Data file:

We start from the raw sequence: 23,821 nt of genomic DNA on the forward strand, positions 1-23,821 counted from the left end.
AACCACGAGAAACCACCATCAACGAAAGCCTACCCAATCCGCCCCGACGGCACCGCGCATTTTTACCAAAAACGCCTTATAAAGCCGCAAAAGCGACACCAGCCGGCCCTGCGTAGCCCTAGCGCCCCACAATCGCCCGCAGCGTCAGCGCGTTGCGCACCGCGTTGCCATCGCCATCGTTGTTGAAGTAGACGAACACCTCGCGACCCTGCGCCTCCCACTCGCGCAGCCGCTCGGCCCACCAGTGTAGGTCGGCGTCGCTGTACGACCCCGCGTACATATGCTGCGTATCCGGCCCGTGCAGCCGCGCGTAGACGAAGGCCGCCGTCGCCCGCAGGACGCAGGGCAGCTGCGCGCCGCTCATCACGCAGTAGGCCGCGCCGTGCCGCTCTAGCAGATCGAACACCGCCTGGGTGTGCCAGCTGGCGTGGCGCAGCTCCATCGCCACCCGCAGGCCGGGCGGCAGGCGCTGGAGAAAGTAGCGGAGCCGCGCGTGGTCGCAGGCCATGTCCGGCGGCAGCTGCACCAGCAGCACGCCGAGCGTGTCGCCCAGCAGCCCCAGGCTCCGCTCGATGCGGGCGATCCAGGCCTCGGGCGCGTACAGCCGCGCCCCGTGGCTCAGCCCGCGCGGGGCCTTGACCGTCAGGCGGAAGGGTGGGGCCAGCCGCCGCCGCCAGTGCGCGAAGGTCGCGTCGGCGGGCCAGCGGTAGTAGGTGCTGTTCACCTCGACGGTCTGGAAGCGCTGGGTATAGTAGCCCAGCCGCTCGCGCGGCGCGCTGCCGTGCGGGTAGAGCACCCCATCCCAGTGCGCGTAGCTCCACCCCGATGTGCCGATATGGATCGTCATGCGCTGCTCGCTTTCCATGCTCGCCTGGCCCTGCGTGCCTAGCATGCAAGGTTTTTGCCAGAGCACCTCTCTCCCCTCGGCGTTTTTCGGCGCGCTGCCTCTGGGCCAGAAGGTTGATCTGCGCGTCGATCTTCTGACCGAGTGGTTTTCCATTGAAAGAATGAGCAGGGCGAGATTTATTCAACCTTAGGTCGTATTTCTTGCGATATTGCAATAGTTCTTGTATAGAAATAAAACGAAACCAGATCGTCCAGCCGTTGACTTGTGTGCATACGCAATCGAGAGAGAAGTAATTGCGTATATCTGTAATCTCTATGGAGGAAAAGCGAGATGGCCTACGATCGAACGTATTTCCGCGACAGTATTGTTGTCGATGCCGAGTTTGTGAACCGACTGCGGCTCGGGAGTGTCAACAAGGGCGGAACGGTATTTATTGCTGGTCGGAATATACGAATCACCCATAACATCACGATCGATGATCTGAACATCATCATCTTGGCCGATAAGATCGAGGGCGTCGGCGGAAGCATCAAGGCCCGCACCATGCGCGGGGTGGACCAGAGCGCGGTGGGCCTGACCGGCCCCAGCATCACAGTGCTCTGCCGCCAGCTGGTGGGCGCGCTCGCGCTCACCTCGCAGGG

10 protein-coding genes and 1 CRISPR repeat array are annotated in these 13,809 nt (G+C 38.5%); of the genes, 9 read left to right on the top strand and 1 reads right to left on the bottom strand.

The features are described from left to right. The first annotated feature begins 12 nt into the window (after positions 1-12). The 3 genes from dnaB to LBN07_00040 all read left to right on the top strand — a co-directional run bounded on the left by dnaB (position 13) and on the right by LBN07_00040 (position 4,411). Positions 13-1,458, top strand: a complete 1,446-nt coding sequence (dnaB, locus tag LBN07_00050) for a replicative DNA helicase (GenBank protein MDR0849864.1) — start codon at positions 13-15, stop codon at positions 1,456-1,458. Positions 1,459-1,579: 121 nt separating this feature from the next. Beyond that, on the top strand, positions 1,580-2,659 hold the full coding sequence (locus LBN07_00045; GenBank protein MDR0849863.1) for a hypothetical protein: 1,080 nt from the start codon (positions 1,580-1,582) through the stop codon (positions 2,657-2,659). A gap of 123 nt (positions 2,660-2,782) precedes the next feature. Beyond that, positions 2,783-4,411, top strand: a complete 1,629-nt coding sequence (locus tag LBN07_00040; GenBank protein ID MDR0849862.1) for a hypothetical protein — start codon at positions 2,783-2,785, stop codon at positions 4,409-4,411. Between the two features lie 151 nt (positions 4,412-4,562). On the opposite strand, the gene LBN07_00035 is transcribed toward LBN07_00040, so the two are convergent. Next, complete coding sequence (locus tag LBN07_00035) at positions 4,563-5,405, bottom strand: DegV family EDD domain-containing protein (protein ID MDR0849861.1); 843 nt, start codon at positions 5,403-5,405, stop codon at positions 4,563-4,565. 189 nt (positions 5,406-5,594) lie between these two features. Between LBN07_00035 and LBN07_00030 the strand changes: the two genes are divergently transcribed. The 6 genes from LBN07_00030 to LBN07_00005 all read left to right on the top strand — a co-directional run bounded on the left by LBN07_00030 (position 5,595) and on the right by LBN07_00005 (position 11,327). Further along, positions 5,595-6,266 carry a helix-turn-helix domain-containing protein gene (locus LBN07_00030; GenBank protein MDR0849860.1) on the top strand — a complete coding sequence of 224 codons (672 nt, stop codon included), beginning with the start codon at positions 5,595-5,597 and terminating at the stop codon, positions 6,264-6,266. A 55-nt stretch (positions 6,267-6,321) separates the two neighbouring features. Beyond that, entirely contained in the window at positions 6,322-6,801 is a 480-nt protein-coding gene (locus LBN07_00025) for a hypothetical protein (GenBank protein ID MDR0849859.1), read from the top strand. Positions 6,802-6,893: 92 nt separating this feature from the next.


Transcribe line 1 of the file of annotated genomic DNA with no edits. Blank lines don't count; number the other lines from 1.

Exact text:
We start from the raw sequence: 23,821 nt of genomic DNA on the forward strand, positions 1-23,821 counted from the left end.